Changes in federal overtime rules are not the only big shift in the workplace for Illinois employers and employees.
An Illinois Supreme Court ruling and a new state law that took effect in January also have set stricter standards for employers who wish to contest unemployment benefits sought by fired workers, employment law specialists told a seminar of The Greater Springfield Chamber of Commerce on Tuesday. Approximately 70 business owners and managers attended the session at the Statehouse Inn in Springfield.
Among little noticed changes in overtime rules announced last week by the Obama administration is an automatic increase in compensation thresholds every three years based on economic conditions, said Debra Stegall, a partner in the Peoria law firm of Heyl, Roster, Voelker & Allen.
Stegall added that employers, including small businesses, should begin now analyzing rules that take effect Dec. 1, including the “duties test” that determines whether an employee is exempt from overtime after 40 hours.
“It’s going to take time to figure out who is exempt and who is non-exempt,” said Stegall. “You probably are going find some in your own organization who are misclassified.”
She pointed out that, under Illinois law, comp time is not an option for workers covered by overtime.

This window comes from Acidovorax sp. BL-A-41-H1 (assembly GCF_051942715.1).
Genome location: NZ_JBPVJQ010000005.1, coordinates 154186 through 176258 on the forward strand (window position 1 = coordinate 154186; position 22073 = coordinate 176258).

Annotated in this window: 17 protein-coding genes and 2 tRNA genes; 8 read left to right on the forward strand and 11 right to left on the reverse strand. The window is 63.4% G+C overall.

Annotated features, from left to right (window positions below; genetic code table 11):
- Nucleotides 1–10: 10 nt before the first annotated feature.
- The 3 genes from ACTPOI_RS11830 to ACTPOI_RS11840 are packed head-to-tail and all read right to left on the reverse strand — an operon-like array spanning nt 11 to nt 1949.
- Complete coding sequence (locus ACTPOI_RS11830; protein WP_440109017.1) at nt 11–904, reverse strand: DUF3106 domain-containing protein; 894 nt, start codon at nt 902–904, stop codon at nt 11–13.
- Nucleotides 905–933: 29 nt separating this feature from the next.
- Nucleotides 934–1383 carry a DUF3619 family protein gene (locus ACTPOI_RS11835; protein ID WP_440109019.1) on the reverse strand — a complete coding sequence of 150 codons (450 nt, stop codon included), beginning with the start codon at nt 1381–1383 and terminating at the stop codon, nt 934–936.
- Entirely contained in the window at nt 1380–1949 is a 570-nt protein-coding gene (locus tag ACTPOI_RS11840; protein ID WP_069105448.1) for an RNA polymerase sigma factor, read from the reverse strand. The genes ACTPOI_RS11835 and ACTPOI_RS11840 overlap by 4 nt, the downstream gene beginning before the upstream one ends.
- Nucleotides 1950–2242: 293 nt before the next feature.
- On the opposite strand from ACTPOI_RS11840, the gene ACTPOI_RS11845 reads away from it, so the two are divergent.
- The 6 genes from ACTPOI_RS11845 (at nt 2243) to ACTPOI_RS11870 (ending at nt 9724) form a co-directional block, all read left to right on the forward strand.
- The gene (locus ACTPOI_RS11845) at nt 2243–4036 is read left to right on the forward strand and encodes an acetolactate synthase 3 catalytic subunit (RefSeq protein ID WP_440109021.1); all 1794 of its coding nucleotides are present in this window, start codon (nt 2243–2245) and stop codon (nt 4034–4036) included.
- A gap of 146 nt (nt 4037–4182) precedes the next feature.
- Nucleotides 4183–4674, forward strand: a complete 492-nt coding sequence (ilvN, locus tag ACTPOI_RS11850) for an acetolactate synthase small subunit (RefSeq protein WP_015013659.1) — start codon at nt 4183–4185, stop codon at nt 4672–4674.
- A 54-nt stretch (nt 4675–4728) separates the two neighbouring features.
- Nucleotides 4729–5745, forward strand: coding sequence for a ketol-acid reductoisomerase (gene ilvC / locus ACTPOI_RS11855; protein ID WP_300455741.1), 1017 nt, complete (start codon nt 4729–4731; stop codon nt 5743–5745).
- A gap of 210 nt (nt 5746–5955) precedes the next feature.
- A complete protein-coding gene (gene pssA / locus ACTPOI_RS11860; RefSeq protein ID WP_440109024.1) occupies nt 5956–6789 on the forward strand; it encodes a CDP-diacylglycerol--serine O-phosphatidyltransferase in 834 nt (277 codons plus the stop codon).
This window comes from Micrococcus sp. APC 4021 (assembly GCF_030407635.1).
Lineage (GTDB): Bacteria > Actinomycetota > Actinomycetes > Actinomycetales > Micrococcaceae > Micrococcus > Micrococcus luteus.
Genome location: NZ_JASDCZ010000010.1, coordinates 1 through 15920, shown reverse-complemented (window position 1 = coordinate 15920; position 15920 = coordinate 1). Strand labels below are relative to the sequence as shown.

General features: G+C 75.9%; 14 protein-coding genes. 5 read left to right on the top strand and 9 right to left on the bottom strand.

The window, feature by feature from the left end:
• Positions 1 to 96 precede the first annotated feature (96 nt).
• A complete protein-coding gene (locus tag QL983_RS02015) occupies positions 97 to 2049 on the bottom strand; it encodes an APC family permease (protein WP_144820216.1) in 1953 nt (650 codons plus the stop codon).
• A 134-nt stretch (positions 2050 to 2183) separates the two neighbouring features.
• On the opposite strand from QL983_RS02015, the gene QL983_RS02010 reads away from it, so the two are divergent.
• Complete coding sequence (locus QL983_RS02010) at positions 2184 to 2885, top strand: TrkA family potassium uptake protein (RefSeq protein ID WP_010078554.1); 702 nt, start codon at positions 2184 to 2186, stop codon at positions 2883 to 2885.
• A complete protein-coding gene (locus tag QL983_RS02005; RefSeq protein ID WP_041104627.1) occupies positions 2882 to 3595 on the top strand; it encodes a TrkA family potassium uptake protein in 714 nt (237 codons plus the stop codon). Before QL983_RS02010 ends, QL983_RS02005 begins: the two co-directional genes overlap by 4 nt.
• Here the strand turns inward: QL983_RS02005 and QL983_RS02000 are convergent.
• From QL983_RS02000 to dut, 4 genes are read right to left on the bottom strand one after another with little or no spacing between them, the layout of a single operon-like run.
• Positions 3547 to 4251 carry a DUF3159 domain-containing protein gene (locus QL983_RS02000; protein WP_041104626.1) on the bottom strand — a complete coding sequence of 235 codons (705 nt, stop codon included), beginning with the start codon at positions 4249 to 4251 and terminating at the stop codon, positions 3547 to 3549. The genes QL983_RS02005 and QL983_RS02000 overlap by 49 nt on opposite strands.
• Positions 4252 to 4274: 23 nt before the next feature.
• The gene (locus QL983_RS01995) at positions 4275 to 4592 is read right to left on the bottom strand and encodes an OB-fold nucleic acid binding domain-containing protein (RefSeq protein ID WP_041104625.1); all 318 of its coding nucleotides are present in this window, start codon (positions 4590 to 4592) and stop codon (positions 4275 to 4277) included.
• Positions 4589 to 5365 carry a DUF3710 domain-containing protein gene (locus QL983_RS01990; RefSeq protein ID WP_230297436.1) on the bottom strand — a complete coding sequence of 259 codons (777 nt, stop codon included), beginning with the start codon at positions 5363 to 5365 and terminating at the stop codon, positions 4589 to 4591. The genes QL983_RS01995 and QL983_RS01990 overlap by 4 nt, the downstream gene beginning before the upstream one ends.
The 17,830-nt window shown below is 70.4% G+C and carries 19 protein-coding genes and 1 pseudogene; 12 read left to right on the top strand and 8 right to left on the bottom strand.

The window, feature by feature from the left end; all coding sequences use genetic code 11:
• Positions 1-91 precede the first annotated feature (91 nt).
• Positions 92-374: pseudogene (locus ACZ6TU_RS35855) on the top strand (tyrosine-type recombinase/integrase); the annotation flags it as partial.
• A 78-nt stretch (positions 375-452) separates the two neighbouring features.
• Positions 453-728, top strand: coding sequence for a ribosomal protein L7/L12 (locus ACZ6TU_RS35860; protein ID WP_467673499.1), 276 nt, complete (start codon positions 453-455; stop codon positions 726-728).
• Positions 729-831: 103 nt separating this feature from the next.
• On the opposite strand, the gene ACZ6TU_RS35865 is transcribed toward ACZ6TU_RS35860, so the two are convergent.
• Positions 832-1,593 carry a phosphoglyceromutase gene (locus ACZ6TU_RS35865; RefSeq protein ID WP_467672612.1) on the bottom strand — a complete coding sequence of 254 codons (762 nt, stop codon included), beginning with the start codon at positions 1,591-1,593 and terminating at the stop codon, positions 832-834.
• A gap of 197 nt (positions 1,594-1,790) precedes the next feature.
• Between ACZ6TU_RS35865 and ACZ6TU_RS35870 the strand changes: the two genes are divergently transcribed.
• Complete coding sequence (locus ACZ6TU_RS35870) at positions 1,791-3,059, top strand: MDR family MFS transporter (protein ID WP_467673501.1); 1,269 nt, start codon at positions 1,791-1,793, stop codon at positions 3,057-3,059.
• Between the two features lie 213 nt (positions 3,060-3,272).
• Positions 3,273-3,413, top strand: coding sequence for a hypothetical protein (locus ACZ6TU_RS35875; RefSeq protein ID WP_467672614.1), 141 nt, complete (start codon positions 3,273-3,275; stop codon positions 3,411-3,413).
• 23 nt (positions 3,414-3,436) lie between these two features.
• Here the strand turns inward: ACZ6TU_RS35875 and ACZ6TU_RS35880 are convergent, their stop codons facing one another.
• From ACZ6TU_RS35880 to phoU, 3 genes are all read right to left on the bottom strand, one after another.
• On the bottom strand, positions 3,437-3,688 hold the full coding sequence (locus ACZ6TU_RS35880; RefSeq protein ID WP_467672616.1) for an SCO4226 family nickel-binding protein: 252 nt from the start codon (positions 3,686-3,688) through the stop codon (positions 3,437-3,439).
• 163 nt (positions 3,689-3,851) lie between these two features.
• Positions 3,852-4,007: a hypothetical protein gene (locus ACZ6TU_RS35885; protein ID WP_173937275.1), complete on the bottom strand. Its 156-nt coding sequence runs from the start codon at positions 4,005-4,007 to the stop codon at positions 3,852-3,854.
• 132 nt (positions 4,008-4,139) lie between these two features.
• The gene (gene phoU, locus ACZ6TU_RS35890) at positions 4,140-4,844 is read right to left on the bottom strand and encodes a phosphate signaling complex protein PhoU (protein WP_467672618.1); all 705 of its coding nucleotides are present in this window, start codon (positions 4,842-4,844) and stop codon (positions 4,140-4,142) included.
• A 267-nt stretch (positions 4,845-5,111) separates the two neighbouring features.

The state Supreme Court ruling and new state law on unemployment benefits eligibility have made written policy statements and documentation of misconduct even more important for employers, according to Daniel Simmons with the Springfield office of Heyl, Roster, Voelker & Allen.
Illinois justices ruled in favor of unemployment benefits for an American Airlines employee who was fired for providing free champagne and a seating upgrade to a friend of a friend, said Simmons, even though a state employment referee had ruled in favor of the airline.
“They concluded that, in the absence of a written policy, she could not have anticipated getting fired,” said Simmons.
The new state law clarified employee “misconduct” in areas such as falsification of job applications, failure to maintain professional licensing or certification, attendance violations, damaging employer property, refusal of employer orders, and use of drugs and alcohol.
“Is this really, really restrictive? Yes, it is,” said Simmons. “It says, you better have these (written) policies in place.”
Chamber vice president of operations Lisa Schafer said registrations for the seminar surged after announcement of the revised federal overtime rules.
“As you can see, they have a lot of questions,” said Schafer.
Changes recently announced by the U.S. Department of Labor in federal rules on payment of overtime for more than 40 hours a week take effect Dec. 31. Among the key revisions:
* Salary limit for exemption from overtime raised from $455 a week, or $23,660 annually, to $913 a week, or $47,476 annually.
* Overtime mandatory for hours worked over 40 in a seven-day week defined by the employer (comp time not an option in Illinois.)
* Revised “duties test” to determine whether an employee is exempt.
* Extends overtime coverage to an estimated 4.2 million workers.